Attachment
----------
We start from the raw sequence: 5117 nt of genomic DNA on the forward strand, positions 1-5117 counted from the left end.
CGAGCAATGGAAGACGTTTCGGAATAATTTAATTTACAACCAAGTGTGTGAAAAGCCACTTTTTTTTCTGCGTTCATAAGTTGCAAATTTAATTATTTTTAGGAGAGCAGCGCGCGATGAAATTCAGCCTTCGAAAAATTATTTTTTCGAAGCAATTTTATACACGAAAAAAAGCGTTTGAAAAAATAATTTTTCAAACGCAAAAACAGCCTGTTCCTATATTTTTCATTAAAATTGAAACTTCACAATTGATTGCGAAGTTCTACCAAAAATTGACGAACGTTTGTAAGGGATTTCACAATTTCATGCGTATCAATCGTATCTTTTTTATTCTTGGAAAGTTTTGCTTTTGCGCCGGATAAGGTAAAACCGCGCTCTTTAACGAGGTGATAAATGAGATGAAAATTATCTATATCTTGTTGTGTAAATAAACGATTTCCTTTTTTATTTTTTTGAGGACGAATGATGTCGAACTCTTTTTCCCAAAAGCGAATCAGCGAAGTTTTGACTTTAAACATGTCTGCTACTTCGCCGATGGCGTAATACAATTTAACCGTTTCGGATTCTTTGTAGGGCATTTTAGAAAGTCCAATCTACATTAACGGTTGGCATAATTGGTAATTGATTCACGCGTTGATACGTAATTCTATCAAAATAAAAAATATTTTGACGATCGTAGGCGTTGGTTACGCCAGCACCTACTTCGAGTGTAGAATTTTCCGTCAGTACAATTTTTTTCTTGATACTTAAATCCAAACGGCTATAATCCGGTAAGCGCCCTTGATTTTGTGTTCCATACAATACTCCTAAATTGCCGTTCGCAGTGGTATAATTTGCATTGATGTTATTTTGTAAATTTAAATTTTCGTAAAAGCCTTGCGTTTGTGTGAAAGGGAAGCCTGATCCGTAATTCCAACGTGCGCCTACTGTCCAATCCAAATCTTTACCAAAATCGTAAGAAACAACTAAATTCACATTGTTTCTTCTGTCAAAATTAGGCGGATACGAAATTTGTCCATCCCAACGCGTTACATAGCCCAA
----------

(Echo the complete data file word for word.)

We start from the raw sequence: 5117 nt of genomic DNA on the forward strand, positions 1-5117 counted from the left end.
CGAGCAATGGAAGACGTTTCGGAATAATTTAATTTACAACCAAGTGTGTGAAAAGCCACTTTTTTTTCTGCGTTCATAAGTTGCAAATTTAATTATTTTTAGGAGAGCAGCGCGCGATGAAATTCAGCCTTCGAAAAATTATTTTTTCGAAGCAATTTTATACACGAAAAAAAGCGTTTGAAAAAATAATTTTTCAAACGCAAAAACAGCCTGTTCCTATATTTTTCATTAAAATTGAAACTTCACAATTGATTGCGAAGTTCTACCAAAAATTGACGAACGTTTGTAAGGGATTTCACAATTTCATGCGTATCAATCGTATCTTTTTTATTCTTGGAAAGTTTTGCTTTTGCGCCGGATAAGGTAAAACCGCGCTCTTTAACGAGGTGATAAATGAGATGAAAATTATCTATATCTTGTTGTGTAAATAAACGATTTCCTTTTTTATTTTTTTGAGGACGAATGATGTCGAACTCTTTTTCCCAAAAGCGAATCAGCGAAGTTTTGACTTTAAACATGTCTGCTACTTCGCCGATGGCGTAATACAATTTAACCGTTTCGGATTCTTTGTAGGGCATTTTAGAAAGTCCAATCTACATTAACGGTTGGCATAATTGGTAATTGATTCACGCGTTGATACGTAATTCTATCAAAATAAAAAATATTTTGACGATCGTAGGCGTTGGTTACGCCAGCACCTACTTCGAGTGTAGAATTTTCCGTCAGTACAATTTTTTTCTTGATACTTAAATCCAAACGGCTATAATCCGGTAAGCGCCCTTGATTTTGTGTTCCATACAATACTCCTAAATTGCCGTTCGCAGTGGTATAATTTGCATTGATGTTATTTTGTAAATTTAAATTTTCGTAAAAGCCTTGCGTTTGTGTGAAAGGGAAGCCTGATCCGTAATTCCAACGTGCGCCTACTGTCCAATCCAAATCTTTACCAAAATCGTAAGAAACAACTAAATTCACATTGTTTCTTCTGTCAAAATTAGGCGGATACGAAATTTGTCCATCCCAACGCGTTACATAGCCCAA